The International Monetary Fund (IMF) has stated that improving trade balance is having a limited impact on Foreign Exchange (FX) strains with the exchange rate premiums in the parallel market staying in the 35-40% range since October 2021.
This was disclosed in the IMF staff meetings with the Nigerian authorities from June 6-10, 2022, to discuss recent economic and financial developments and the economic outlook for the country.
Yesterday, the exchange rate between the naira and the US dollar closed at N420/$1 at the Investors and Exporters (I&E) window. However, the black market maintains a wide premium to closed at N607/$1, according to information from BDC operators.
The IMF stated that also real GDP growth is broadening to all sectors except oil, but inflation remains elevated. The international lenders added that the economic outlook is challenging with high food prices raising food security concerns.
“Regarding the external sector, the current account deficit narrowed significantly in 2021 helped by import compression and higher net oil balance. However, the improving trade balance, which has continued so far in 2022, is having a limited impact on Foreign Exchange (FX) strains with the exchange rate premiums in the parallel market staying in the 35-40 percent range since October 2021. Despite supportive oil prices, gross FX reserves fell to $38.6 billion at end-May 2022, having reached $41.5 billion in September 2021 boosted by SDR allocation and Eurobond issuance.” IMF said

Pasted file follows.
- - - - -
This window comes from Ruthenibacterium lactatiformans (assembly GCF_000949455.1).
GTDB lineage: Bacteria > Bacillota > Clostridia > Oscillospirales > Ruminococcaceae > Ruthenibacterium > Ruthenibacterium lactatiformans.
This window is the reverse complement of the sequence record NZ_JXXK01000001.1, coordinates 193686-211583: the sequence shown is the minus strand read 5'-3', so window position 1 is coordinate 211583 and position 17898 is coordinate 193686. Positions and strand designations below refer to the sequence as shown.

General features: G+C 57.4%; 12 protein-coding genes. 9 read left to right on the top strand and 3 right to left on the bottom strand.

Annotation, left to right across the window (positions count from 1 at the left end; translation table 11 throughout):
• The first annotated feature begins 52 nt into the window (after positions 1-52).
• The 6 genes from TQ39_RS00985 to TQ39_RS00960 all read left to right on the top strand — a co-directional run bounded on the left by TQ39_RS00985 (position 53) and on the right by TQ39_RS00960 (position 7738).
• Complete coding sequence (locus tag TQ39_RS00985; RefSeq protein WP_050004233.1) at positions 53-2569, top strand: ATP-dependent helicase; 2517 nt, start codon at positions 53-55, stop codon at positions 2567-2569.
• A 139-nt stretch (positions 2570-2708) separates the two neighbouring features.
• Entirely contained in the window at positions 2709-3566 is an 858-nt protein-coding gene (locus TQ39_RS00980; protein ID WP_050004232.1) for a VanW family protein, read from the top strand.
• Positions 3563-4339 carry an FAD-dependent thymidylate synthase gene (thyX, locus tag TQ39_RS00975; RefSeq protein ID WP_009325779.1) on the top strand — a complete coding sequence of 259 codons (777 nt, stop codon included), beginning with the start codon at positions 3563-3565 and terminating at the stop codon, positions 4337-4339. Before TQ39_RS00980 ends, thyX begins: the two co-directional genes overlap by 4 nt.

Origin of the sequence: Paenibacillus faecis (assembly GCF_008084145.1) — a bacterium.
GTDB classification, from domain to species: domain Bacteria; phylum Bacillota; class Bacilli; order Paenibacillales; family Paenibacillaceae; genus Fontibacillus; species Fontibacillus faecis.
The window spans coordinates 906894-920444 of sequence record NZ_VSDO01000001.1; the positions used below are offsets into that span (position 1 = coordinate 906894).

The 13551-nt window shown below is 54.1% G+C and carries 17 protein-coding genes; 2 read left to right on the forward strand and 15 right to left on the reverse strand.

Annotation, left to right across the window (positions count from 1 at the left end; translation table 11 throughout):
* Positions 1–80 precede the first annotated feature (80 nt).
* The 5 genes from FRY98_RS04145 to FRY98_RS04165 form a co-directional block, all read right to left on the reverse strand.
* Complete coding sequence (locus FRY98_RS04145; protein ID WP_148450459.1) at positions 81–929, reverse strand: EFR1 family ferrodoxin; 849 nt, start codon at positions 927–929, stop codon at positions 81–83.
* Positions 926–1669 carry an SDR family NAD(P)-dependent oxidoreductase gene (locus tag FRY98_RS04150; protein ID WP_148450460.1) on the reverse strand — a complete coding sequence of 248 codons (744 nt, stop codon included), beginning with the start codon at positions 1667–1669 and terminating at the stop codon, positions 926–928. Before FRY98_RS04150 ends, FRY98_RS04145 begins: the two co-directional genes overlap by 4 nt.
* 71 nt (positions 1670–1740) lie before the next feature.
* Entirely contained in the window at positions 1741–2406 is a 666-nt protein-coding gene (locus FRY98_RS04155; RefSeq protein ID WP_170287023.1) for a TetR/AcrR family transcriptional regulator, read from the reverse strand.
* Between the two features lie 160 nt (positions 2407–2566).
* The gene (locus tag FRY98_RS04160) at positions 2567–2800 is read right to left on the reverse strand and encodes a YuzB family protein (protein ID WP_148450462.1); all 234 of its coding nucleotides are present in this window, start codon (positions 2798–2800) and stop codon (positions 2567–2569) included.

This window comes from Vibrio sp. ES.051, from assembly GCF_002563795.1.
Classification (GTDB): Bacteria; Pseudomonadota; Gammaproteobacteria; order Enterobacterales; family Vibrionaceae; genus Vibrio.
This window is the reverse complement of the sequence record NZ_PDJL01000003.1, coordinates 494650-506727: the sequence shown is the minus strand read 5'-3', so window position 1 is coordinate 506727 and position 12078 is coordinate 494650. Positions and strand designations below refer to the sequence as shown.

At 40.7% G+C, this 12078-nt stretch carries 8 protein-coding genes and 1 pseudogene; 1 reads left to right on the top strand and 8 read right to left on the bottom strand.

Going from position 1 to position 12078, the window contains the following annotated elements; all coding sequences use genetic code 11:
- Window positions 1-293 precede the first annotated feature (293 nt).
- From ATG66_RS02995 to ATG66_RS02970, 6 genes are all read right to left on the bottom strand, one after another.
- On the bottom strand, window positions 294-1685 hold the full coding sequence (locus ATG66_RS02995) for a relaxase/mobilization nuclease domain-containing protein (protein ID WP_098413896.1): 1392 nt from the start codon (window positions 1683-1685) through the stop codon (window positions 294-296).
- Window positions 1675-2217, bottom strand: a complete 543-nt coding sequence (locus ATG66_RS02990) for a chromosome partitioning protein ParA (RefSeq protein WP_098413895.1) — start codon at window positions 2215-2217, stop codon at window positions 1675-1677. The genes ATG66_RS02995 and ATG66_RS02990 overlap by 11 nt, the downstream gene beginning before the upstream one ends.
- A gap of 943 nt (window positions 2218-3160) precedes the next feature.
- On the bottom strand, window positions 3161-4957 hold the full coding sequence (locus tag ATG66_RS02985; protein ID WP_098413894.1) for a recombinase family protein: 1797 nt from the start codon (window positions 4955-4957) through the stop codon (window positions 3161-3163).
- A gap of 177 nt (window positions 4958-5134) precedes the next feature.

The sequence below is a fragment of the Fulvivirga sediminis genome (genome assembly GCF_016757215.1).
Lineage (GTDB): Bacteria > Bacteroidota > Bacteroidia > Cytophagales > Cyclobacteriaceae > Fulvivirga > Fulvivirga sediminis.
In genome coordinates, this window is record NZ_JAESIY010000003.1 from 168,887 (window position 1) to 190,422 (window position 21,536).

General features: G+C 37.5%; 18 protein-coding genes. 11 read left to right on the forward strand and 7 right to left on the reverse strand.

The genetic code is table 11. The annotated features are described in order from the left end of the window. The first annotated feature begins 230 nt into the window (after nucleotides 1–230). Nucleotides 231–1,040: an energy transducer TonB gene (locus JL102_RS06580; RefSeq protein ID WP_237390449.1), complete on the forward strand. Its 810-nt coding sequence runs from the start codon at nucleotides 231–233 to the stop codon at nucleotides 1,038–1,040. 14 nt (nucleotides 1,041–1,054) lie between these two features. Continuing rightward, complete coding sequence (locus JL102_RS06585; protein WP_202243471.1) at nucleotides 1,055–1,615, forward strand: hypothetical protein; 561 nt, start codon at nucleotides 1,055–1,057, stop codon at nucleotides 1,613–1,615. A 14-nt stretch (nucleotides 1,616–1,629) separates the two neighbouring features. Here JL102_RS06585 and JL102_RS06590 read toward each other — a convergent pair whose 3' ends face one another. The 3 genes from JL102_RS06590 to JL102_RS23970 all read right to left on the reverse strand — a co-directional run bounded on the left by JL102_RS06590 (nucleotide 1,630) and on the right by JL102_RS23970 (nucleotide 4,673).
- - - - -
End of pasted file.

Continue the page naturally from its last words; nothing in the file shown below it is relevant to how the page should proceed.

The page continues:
The International lenders also remarked on Nigeria’s inflationary pressures and the Central Bank of Nigeria’s response. IMF said, “Inflation has reached 17.7% (y/y) in May led by a renewed surge in food prices, exacerbated by the war in Ukraine, and raising food security concerns as over 40% of the population live below the poverty line. To contain inflationary pressures, the Central Bank of Nigeria has recently hiked its monetary policy rate by 150 basis points to 13%.
IMF stated that the economic recovery continues to gain strength on the back of services and agriculture with GDP growth reaching 3.6% (y/y) in Q1 2022.
Nigeria’s foreign trade rose to N13 trillion in the first quarter of 2022, increasing by 11.1% from the N11.7 trillion recorded in the previous quarter and 65.4% higher than the N7.86 trillion recorded in Q1 2021. This is according to the recently released foreign trade report for Q1 2022, by the National Bureau of Statistics (NBS).
Total imports in Q1 2022 totalled N5.9 trillion, down 0.67% from Q4 2021 (N5.94 trillion), but up 21.04% from the comparable period in 2021. (N4.88 trillion).
Nigeria’s export income in the first quarter of 2022 was N7.1 trillion, up 23.1% and 137.9% from N5.77 trillion and N2.98 trillion in the first and fourth quarters of 2021, respectively.
Despite the fact that Nigeria’s crude oil production has been declining, the considerable increase in crude oil prices has allowed it to increase its crude export revenues. Crude oil revenues, for example, increased by 175% year on year to N5.62 trillion from N2.04 trillion in Q1 2021.
Crude oil export revenues made up 79.16% of overall export earnings in the quarter under consideration. As a result, Nigeria’s trade balance improved in Q1 2022, with a N1.12 trillion foreign trade surplus. Nigeria’s trade surplus is at its greatest level since the third quarter of 2019.
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